The predictive value of prenatal cell-free DNA testing for rare autosomal trisomies: a systematic review and meta-analysis

Melissa L. Acreman, Sofia Bussolaro, Yvette C. Raymond, Ilaria Fantasia, Daniel L. Rolnik, Fabricio Da Silva Costa

Research output: Contribution to journalReview ArticleResearchpeer-review

9 Citations (Scopus)

Abstract

Objective: The diagnostic accuracy of cell-free fetal DNA in screening for rare autosomal trisomies is uncertain. We conducted a systematic review and meta-analysis aiming to determine the predictive value of cell-free DNA in screening for rare autosomal trisomies. Data Sources: PubMed, Embase, and Web of Science were searched from inception to January 2022. Study Eligibility Criteria: All studies that reported on the diagnostic accuracy of cell-free DNA in the detection of rare autosomal trisomies were included. Case series were included if they contained at least 10 cases with diagnostic test results or postnatal genetic testing. Methods: Study appraisal was completed using the Quality Assessment of Diagnostic Accuracy Studies 2 (QUADAS-2) tool. Statistical analysis was performed using random-effects meta-analysis of double-arcsine transformed proportions of confirmed results in the fetus out of the positive tests to obtain a pooled estimate of the positive predictive value. Results: The search identified 7553 studies, of which 1852 were duplicates. After screening 5701 titles and abstracts, 380 studies proceeded to the full-text screen; 206 articles were retrieved for data extraction, of which another 175 articles were excluded. A total of 31 studies, with a total of 1703 women were included for analysis. The pooled positive predictive value of cell-free DNA for the diagnosis of rare autosomal trisomies was 11.46% (95% confidence interval, 7.80–15.65). Statistical heterogeneity was high (I2=82%). Sensitivity analysis restricted to 5 studies at low risk of bias demonstrated a pooled positive predictive value of 9.13% (95% confidence interval, 2.49–18.76). There were insufficient data to provide accurate ascertainment of sensitivity and specificity because most studies only offered confirmatory tests to women with high-risk results. Conclusion: The positive predictive value of cell-free DNA in diagnosing rare autosomal trisomies is approximately 11%. Clinicians should provide this information when offering cell-free DNA for screening of conditions outside of common autosomal trisomies.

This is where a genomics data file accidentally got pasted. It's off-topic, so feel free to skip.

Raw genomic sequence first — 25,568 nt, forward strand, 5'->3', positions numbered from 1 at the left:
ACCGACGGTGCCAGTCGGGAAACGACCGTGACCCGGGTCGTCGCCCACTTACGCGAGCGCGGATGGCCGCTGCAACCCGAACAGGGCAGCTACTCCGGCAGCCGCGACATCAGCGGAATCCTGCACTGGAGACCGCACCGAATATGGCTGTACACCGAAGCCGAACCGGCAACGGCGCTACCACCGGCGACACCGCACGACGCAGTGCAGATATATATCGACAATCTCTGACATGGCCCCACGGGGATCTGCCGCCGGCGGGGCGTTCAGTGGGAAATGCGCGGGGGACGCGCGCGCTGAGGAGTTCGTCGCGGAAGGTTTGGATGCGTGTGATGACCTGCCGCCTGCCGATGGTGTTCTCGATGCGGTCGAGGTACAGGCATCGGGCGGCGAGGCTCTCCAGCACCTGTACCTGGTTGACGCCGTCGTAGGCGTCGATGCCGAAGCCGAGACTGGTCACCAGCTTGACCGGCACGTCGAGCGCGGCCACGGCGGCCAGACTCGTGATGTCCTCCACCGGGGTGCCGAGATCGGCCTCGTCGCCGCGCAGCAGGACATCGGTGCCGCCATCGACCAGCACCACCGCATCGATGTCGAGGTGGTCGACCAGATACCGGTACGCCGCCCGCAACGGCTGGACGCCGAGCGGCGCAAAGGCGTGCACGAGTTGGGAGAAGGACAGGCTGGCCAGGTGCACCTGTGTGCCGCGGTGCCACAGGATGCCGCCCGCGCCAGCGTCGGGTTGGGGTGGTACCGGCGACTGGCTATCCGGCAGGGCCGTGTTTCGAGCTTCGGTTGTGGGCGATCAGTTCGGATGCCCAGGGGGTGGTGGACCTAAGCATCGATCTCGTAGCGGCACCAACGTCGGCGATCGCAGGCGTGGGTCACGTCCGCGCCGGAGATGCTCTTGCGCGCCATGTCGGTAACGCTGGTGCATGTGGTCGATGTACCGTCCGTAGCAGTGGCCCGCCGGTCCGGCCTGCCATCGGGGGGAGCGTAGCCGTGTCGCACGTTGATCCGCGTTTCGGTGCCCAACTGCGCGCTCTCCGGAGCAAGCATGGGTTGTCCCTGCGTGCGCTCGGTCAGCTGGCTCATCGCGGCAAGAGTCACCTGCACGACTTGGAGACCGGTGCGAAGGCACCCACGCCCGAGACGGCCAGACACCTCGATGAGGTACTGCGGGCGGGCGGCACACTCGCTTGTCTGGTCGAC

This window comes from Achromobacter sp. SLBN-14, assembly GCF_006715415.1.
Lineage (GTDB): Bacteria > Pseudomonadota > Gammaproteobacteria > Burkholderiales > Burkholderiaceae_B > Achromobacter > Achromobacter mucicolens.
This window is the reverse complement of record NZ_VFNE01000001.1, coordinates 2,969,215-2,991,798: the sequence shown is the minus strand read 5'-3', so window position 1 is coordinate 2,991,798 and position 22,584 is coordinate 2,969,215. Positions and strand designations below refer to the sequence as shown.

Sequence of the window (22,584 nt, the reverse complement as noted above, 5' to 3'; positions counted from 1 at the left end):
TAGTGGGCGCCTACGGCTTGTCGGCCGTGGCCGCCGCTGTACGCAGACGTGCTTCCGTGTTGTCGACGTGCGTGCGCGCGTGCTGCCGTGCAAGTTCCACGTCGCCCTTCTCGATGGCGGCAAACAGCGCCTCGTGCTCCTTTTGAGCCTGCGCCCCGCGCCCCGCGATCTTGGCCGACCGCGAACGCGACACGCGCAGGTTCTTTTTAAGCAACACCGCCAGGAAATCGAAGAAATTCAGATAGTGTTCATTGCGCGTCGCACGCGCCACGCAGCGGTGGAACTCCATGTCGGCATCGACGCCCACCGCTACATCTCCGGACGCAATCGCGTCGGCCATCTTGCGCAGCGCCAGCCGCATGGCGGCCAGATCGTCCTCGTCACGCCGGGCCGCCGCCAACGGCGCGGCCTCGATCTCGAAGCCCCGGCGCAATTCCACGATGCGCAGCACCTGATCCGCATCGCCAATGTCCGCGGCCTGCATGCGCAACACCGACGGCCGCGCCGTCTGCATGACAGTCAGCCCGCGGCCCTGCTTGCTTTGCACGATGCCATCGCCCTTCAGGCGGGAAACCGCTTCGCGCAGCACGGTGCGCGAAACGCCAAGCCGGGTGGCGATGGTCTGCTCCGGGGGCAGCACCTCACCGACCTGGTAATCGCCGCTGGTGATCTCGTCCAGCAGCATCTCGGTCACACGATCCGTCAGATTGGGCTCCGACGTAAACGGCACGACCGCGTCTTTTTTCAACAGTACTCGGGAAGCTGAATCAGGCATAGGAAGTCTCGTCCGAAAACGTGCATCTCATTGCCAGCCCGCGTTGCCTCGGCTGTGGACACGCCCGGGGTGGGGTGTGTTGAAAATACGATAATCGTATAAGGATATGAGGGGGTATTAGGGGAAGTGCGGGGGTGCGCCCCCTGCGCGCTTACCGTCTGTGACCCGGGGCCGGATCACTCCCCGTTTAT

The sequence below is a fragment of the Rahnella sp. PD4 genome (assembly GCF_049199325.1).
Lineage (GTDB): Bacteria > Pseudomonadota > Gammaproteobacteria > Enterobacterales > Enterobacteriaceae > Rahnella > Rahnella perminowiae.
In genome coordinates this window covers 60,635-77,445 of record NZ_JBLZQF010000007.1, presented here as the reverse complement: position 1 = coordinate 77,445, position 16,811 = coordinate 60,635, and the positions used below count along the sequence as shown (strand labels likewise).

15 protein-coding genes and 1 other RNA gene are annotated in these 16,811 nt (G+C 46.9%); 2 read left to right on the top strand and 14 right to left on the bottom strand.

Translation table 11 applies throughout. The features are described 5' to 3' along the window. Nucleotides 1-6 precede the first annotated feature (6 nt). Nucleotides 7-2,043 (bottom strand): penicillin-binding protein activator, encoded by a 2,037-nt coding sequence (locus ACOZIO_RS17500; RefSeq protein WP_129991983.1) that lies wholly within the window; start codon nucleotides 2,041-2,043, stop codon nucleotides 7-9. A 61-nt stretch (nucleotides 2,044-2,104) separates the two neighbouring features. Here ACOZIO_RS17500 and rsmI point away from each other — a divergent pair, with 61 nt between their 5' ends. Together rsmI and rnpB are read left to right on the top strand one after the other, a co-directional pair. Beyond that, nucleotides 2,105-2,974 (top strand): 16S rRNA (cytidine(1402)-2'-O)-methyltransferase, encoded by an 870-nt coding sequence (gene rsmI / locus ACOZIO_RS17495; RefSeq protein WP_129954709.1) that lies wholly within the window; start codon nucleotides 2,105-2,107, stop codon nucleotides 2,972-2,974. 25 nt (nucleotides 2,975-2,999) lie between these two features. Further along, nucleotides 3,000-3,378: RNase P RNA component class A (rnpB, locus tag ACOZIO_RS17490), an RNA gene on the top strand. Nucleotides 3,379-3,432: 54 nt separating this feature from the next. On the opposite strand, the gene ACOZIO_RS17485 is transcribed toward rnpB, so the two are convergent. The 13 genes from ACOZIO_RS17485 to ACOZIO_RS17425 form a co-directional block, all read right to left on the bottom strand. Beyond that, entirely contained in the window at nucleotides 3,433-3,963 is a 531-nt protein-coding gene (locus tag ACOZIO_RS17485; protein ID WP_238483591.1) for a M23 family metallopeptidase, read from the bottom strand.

Original languageEnglish
Pages (from-to)292-305.e6
Number of pages20
JournalAmerican Journal of Obstetrics and Gynecology
Volume228
Issue number3
DOIs
Publication statusPublished - Mar 2023

Keywords

  • cell-free DNA
  • diagnostic accuracy
  • expanded genome testing
  • noninvasive prenatal testing
  • predictive value
  • rare autosomal trisomy

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